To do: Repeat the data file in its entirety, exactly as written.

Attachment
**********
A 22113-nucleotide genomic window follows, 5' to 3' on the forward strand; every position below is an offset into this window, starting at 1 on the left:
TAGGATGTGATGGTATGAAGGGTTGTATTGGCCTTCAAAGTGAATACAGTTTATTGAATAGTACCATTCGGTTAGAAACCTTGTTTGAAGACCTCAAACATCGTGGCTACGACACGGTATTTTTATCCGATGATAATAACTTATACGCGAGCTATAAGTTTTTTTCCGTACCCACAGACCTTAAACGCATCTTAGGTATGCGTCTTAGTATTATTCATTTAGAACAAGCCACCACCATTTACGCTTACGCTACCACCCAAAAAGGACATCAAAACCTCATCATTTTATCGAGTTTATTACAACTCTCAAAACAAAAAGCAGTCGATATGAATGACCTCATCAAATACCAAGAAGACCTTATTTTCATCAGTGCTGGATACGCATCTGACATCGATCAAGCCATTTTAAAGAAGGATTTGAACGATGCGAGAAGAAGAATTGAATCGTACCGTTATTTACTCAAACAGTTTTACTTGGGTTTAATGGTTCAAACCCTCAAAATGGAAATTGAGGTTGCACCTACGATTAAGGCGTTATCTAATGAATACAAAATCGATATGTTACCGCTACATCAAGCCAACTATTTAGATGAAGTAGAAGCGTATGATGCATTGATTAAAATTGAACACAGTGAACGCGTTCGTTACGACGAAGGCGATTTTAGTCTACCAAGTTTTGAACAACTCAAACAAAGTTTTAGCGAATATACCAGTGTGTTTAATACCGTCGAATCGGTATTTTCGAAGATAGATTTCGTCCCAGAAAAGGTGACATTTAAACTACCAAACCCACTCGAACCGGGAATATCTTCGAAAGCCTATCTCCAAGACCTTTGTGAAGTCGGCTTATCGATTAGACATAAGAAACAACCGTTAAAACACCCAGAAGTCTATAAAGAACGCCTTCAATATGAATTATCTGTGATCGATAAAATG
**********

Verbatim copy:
A 22113-nucleotide genomic window follows, 5' to 3' on the forward strand; every position below is an offset into this window, starting at 1 on the left:
TAGGATGTGATGGTATGAAGGGTTGTATTGGCCTTCAAAGTGAATACAGTTTATTGAATAGTACCATTCGGTTAGAAACCTTGTTTGAAGACCTCAAACATCGTGGCTACGACACGGTATTTTTATCCGATGATAATAACTTATACGCGAGCTATAAGTTTTTTTCCGTACCCACAGACCTTAAACGCATCTTAGGTATGCGTCTTAGTATTATTCATTTAGAACAAGCCACCACCATTTACGCTTACGCTACCACCCAAAAAGGACATCAAAACCTCATCATTTTATCGAGTTTATTACAACTCTCAAAACAAAAAGCAGTCGATATGAATGACCTCATCAAATACCAAGAAGACCTTATTTTCATCAGTGCTGGATACGCATCTGACATCGATCAAGCCATTTTAAAGAAGGATTTGAACGATGCGAGAAGAAGAATTGAATCGTACCGTTATTTACTCAAACAGTTTTACTTGGGTTTAATGGTTCAAACCCTCAAAATGGAAATTGAGGTTGCACCTACGATTAAGGCGTTATCTAATGAATACAAAATCGATATGTTACCGCTACATCAAGCCAACTATTTAGATGAAGTAGAAGCGTATGATGCATTGATTAAAATTGAACACAGTGAACGCGTTCGTTACGACGAAGGCGATTTTAGTCTACCAAGTTTTGAACAACTCAAACAAAGTTTTAGCGAATATACCAGTGTGTTTAATACCGTCGAATCGGTATTTTCGAAGATAGATTTCGTCCCAGAAAAGGTGACATTTAAACTACCAAACCCACTCGAACCGGGAATATCTTCGAAAGCCTATCTCCAAGACCTTTGTGAAGTCGGCTTATCGATTAGACATAAGAAACAACCGTTAAAACACCCAGAAGTCTATAAAGAACGCCTTCAATATGAATTATCTGTGATCGATAAAATG